5. You will experience a tech problem. In law school, it’s important to remember the following: Something can and will go wrong with your computer. Make sure you are nice to the tech staff and follow their advice.
4. Law school is what you make of it. Let me begin by saying this – Crazy as it sounds, it is possible to enjoy law school. It is even possible to do very well and still enjoy the process. At W&L, both these statements apply. My classmates and I actually like being in law school. Think about it: we get to share this really formative experience with a really interesting group of people with whom we will be friends for life. What’s not to like about that? At W&L, many students keep an open mind and end up working in an area of the law they never even knew of. Some learn or renew an interest in a language. Others assume leadership positions in an organization at the law school. Others still use these three years to try and do things they may never get to do again (hike House Mountain, tube down the James river, visit Foamhenge, “enjoy” grits, etc.). Law school is a rare opportunity. Make sure to plan your own adventure. A classmate of mine and I are going to run in a race with bricks in a backpack. Poor judgment? Probably. Again, plan your own adventure (even if it is running a race with a bunch of bricks in a backpack).
3. People actually read my posts. I had a hunch a few people read my posts, but people are busy, so I wasn’t sure anyone would actually read these things. This was dispelled after receiving feedback from fellow classmates after a few posts in the fall. Why do I bring this up? Because students at W&L care about each other. They support each other. They take an interest in what their classmates are doing (even if it’s just writing the occasional blog post). It’s just that kind of place.
2. Lexington grew on me. I visited in the spring for the admitted students weekend and fell in love. I talked with a graduate who went to W&L for both undergrad and law school and our discussions prior to my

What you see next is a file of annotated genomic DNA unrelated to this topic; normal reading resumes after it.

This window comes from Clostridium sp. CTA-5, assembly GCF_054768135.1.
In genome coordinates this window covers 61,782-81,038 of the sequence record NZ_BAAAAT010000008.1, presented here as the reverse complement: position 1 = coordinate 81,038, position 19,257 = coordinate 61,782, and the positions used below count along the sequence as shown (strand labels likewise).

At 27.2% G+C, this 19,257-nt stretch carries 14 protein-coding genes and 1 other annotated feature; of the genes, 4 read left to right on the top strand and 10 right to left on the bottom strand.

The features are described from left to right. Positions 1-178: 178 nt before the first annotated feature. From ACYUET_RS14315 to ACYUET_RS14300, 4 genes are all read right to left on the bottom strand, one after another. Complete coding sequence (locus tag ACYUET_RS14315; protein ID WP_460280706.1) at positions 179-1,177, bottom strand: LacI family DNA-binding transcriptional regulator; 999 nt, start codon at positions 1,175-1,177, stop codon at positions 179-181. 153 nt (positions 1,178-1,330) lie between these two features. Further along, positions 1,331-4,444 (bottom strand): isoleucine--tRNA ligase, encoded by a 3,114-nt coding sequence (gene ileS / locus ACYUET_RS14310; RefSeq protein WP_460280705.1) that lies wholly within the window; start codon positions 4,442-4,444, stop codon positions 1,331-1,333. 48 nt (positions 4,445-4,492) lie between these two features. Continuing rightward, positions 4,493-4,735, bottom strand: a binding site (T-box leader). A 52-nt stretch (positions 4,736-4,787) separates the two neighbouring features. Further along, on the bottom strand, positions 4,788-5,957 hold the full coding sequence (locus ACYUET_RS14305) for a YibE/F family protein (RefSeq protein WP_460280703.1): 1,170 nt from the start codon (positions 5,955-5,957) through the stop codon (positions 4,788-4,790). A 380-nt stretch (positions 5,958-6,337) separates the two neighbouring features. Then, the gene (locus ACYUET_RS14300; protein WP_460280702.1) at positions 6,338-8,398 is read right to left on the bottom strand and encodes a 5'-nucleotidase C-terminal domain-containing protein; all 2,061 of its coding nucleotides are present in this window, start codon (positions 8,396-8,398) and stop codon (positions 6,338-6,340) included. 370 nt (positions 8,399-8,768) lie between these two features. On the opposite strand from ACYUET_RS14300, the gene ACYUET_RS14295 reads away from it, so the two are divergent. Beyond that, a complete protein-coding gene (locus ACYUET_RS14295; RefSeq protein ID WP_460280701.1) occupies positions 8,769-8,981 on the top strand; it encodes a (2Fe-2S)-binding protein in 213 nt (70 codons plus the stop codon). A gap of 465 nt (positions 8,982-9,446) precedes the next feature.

Admitted Students Weekend spoke volumes. A particular point, her desire and willingness to stay in Lexington for seven years, made me feel more comfortable. Despite all of this I was still apprehensive moving to Lexington. Within a few weeks I was no longer apprehensive because of three factors. First, the close
friendships I made with my classmates helped to ease the adjustment to law school and a small town. These tight friendships are possible, and even common, in a setting such as Lexington. Second, the beautiful scenery and great trails for running and cycling were a great escape from school and a tremendous outlet for my two of my passions. Lastly, as detailed previously, the faculty made a significant difference with their open and obvious passions for their fields and teaching. All of these things made me not just a convert, but a lifelong advocate for the benefits of law school in Lexington.
1. Law school will change you (in a good way). For example, I love footnoting now. Incoming students will find this twisted, as will anyone who has gone to law school. I can’t really explain it. Perhaps it is the sheer
volume of footnoting I have engaged in over the last several months, or the fact that I can now make some sense out of the Blue Book. On a slightly more serious note, law school turned my brain from mush to something better. My first year of law school taught me numerous substantive legal concepts, but during this educational journey, I also made several incredible friends and experienced a community unlike anywhere else I have ever lived. I am now a fan of electronica, specifically Armin Van Buuren, courtesy of a friend from Miami, I am paying money to go run around a course for hours with bricks in a backpack at the urging of a friend from West Virginia. I am even the proud uncle of two furry kittens thanks to another friend from Spain. I love music, running, and animals but each of these passions has been enriched by my friendships here. I feel I have changed for the better by attending law school. But, perhaps more importantly, I feel I have changed for the better by attending W&L.